Cargill Closes Alberta Meat-Packing Plant Rife with Covid-19 Infections

Cargill Closes Alberta Meat-Packing Plant Rife with Covid-19 Infections

Provincial health officials cite 484 cases connected to facility.

Wayzata-based agribusiness giant Cargill Inc. temporarily closed its beef processing plant in High River, Alberta, on Monday. The move came as Alberta’s top health official said that there are now 484 cases of Covid-19 connected to the Cargill plant. Alberta Chief Medical Officer of Health Dr. Deena Hinshaw also confirmed on Monday that one worker at the Cargill facility has died.

The union representing workers at the plant had called for it to be closed a week ago. Last Monday, the union indicated that it was aware of 38 cases at the Cargill plant. Last Friday, Dr. Hinshaw said that there were 358 cases in households connected to the plant. The latest numbers on Monday marked a 35 percent increase just since Friday.

“Effective today, we have begun the process to temporarily idle Cargill’s High River facility. Considering the community-wide impacts of the virus, we encourage all employees to get tested for the Covid-19 virus as now advised by Alberta Health Services as soon as possible,” said Jon Nash, the North American leader of Cargill Protein, in a statement issued Monday.

“This was a difficult decision for our team who are operating an essential service and are committed to delivering food for local families, access to markets for ranchers, products for our customers’ shelves, and jobs for local employees.”

Nash added that the company is encouraging employees not to come to work if they are sick, will offer up to 80 hours of paid leave for “Covid-related circumstances,” and is adding numerous safety measures, including temperature testing for employees, providing face coverings and “adopting social distancing practices.”

Nash said that “Alberta Health Services has approved and supports all the protocols we have put in place,” and noted that the company had started implementing the new safety measures during the first week in March.

But a Monday report from CBC said Nash’s comments were at odds with what they had been told by workers at the plant: “That runs counter to what several employees told CBC News about cramped conditions and working elbow to elbow. Some even said managers tried to encourage them to return to work even though they were isolating with symptoms.”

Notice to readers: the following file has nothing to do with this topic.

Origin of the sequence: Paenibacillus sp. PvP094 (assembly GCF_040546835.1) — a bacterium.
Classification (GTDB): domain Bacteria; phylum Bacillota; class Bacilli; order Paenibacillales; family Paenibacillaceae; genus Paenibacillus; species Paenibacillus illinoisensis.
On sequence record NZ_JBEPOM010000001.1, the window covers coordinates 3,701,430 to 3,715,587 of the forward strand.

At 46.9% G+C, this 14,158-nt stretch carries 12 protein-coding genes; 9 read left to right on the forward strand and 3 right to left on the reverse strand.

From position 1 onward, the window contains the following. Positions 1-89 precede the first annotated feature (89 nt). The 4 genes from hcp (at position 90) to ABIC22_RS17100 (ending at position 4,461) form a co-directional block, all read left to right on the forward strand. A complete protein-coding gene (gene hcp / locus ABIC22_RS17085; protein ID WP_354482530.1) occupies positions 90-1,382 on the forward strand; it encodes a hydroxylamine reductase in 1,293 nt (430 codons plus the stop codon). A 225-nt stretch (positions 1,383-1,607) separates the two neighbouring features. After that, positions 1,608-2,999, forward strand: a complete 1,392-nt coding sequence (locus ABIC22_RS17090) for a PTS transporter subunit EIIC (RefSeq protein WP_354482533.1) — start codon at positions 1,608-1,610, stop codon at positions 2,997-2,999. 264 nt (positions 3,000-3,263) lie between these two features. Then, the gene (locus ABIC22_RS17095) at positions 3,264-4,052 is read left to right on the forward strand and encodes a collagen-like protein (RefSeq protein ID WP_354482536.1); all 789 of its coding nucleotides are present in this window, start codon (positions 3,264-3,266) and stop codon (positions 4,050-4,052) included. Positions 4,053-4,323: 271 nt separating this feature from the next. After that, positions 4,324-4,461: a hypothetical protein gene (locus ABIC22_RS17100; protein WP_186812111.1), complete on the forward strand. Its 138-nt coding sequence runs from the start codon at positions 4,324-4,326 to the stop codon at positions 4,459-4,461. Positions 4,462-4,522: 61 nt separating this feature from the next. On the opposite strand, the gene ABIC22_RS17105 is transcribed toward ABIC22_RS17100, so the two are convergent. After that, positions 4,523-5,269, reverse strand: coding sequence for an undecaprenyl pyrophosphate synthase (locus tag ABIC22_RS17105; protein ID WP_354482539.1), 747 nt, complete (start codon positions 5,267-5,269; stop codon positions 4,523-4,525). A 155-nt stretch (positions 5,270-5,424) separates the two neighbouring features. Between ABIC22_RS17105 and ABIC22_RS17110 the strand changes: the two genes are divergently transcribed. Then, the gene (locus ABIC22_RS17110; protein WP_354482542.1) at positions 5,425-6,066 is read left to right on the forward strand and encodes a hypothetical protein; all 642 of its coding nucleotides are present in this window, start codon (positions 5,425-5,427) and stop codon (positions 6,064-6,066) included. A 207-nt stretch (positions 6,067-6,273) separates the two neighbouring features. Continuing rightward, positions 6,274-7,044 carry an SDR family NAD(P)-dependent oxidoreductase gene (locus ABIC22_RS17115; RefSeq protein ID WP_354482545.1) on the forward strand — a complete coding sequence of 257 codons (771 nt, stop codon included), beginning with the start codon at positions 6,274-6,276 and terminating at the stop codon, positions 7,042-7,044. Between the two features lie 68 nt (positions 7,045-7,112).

In a Monday update about Covid-19 cases in Alberta, Dr. Hinshaw addressed the cases related to the Cargill facility.

“I want to take a moment to clarify case numbers related to the Cargill facility in High River. There are 360 cases in workers from that plant related to that outbreak, but there has also been spread in the community beyond these workers, with 484 total cases linked to that outbreak,” said Dr. Hinshaw. “Not all of these cases are people who work at that plant. Many of these cases live in surrounding communities such as Calgary.”

Health officials in Alberta are looking at large households where “there may not be the resources or the space for self-isolation to happen.”

Cargill’s High River plant, which employs about 2,000 workers, is about 40 miles south of Calgary in the province of Alberta.

“I would like to emphasize that the safety and health of Albertans is our top priority. As Alberta’s Chief Medical Officer of Health, Dr. Hinshaw stated, Alberta’s meat plants and our food supply is safe,” said Devin Dreeshen, Alberta’s Minister of Agriculture and Forestry, in a Monday evening statement to Twin Cities Business.

“The High River cases are connected to a unique community spread and are not related to working conditions in the plant. AHS [Alberta Health Services] has increased testing of employees and workers should be reassured that only healthy workers will return to work in this essential service,” added Dreeshen.

According to a CBC report, the majority of the workers at the facility are Filipino. The plant workers are represented by the United Food and Commercial Workers Union. In an April 12 letter to Cargill, Thomas Hesse, president of UFCW Local 401, called for “an immediate two-week closure of your plant to conduct a comprehensive assessment of its safety.”

Cargill is the largest privately-held company in the U.S. For its fiscal 2019, which ended on May 31, 2019, the company reported revenue of $113.5 billion. Cargill has 160,000 employees in 70 countries.

Covid-19 cases are emerging at many meat processing plants. The plants are typically designed for maximum production efficiency and employees work very close to each other.

On Monday morning, Colorado-based JBS USA announced the “indefinite closure” of its pork processing facility in the southwestern Minnesota city of Worthington. On April 12, Virginia-based Smithfield Food Inc. closed its pork processing plant in Sioux Falls, South Dakota, after hundreds of employees there tested positive for the virus.

“We care deeply about our employees. They are everyday heroes of the food system and each person continues to be a valued member of our team. To prevent food waste, we will process approximately 3 million meals currently in our facility as quickly as possible. We greatly appreciate our employees who are working to complete this effort,” said Cargill’s Nash.

“While this location is temporarily idled and we adapt to operating during a pandemic, our work doesn’t stop. Cargill provides an essential service to Canada — producing food that nourishes people. We are working with farmers and ranchers, our customers and our employees to supply food in this time of crisis and keep markets moving,” said Nash.